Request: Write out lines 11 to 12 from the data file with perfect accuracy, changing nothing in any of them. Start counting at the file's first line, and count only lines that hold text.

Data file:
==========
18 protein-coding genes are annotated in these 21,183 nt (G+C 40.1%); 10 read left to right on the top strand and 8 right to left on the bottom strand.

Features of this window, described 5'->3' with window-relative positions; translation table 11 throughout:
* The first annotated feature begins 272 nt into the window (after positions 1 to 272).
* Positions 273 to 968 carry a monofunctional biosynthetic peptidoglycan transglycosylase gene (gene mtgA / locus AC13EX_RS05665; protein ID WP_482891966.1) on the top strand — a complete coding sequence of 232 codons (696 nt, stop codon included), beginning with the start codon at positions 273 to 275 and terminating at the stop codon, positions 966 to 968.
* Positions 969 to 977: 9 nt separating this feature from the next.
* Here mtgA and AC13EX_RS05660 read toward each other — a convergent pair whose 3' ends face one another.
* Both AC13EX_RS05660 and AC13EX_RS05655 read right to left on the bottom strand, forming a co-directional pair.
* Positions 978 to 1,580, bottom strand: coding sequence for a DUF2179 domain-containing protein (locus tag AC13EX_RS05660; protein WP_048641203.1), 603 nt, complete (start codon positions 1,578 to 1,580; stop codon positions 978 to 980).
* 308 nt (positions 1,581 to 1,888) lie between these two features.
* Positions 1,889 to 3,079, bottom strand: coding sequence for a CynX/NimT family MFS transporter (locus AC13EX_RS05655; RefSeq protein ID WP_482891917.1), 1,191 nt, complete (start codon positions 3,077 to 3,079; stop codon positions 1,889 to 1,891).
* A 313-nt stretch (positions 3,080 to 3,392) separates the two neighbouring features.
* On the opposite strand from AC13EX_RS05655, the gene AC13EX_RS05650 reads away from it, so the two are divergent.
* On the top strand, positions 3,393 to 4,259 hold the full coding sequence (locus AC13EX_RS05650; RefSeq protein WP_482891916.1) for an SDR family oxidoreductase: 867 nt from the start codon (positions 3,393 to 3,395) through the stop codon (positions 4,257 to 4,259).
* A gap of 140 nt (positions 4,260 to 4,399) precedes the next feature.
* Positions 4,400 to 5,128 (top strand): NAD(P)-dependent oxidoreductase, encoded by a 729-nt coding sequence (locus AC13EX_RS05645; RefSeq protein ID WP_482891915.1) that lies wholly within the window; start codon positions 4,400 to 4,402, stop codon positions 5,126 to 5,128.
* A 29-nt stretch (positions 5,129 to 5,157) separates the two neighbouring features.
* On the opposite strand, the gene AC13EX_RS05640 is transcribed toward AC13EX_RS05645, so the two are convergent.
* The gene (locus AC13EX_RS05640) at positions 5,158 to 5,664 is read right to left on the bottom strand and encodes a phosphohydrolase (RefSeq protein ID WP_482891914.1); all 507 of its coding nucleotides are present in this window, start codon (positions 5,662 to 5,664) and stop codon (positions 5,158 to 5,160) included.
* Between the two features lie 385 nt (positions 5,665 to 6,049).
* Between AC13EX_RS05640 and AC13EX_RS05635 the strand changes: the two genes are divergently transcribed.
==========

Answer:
* A 313-nt stretch (positions 3,080 to 3,392) separates the two neighbouring features.
* On the opposite strand from AC13EX_RS05655, the gene AC13EX_RS05650 reads away from it, so the two are divergent.